Supreme Court Upholds Anti-Child Pornography Law
Special Report - May 23, 2008
The U.S. Supreme Court dealt a blow to peddlers of child pornography earlier this week in a 7-2 decision that upholds a 2003 federal statute criminalizing the pandering or solicitation of child pornography. The case, U.S. vs. Williams, involved a challenge to a portion of the Prosecutorial Remedies and Other Tools to End the Exploitation of Children Today Act (i.e., the “Protect Act”), which was passed by Congress in 2003 in response to a Supreme Court ruling that found sections of the 1996 Child Pornography Protect Act unconstitutional. Under the Protect Act, individuals that promote, distribute, advertise, present or solicit child pornography can receive a minimum sentence of five years in prison. Convicted child pornographer, Michael Williamswho pled guilty in 2004 to one count of possessing and one count of pandering child pornographychallenged the part of his conviction that dealt with pandering. Williams and his attorneys, supported in an amicus brief by the American Civil Liberties Union, argued that it was unconstitutional to convict him of pandering material he did not really possess (in this case, obscene pictures of his young daughter that he offered on the Internet). A district court disagreed, and convicted Mr. Williams on both counts. Williams appealed the ruling to the U.S Court of Appeals for the 11th Circuit, which overturned his pandering conviction, ruling that the statute was “overbroad under the First Amendment and impermissibly vague under the Due Process Clause” of the Fifth Amendment.
On May 19, the U.S. Supreme Court overturned the 11th Circuit’s decision, concluding that the Protect Act’s “requirements are clear questions of fact.” Writing for the majority in the decision, Justice Antonin Scalia addressed the fact that “the statute does not require the actual possession of child pornography,” noting: “Rather than targeting the underlying material, this statute bans the collateral speech that introduces such material into the child pornography distribution network. Thus, an Internet user who solicits child pornography from an undercover agent violates the statute even if the officer possesses no child pornography. Likewise, a person who advertises virtual child pornography as depicting actual children also falls within the reach of the statute.”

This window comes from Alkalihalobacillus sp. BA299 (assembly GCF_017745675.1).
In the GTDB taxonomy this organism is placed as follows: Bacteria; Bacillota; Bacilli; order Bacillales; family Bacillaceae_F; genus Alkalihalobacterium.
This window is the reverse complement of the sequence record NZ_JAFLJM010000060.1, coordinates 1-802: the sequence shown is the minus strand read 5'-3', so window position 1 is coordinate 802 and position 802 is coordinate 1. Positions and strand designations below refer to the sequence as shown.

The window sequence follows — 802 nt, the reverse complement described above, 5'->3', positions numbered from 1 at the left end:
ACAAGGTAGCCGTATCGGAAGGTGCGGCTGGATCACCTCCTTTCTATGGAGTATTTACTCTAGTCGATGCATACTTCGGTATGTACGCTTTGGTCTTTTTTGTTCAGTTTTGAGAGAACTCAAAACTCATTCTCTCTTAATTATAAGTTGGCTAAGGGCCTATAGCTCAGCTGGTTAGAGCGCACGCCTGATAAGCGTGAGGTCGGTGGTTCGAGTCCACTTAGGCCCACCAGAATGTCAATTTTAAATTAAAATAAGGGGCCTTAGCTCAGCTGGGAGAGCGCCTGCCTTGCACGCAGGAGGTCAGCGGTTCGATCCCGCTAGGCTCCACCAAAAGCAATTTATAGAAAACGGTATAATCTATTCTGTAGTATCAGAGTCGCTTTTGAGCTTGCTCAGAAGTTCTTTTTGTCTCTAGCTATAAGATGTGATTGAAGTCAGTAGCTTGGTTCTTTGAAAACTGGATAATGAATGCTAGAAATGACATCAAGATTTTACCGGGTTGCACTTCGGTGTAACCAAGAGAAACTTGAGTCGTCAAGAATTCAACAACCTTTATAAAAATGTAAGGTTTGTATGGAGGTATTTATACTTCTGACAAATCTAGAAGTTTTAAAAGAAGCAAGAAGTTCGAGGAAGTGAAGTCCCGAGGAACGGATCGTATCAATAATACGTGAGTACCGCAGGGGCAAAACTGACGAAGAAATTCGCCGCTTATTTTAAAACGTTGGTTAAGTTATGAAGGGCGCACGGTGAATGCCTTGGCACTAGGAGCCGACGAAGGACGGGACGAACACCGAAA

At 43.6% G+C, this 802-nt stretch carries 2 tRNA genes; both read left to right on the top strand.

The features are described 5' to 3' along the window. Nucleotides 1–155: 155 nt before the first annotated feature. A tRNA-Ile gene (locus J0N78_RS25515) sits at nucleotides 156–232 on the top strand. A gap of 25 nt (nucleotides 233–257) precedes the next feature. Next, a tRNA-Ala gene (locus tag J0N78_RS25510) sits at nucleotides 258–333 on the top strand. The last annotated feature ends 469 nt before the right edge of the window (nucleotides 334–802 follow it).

Justice Scalia also wrote in the decision: “Child pornography harms and debases the most defenseless of our citizens. Both the State and Federal Governments have sought to suppress it for many years, only to find it proliferating through the new medium of the Internet. This Court held unconstitutional Congress’s previous attempt to meet this new threat, and Congress responded with a carefully crafted attempt to eliminate the First Amendment problems we identified. As far as the provision at issue in this case is concerned, that effort was successful.”
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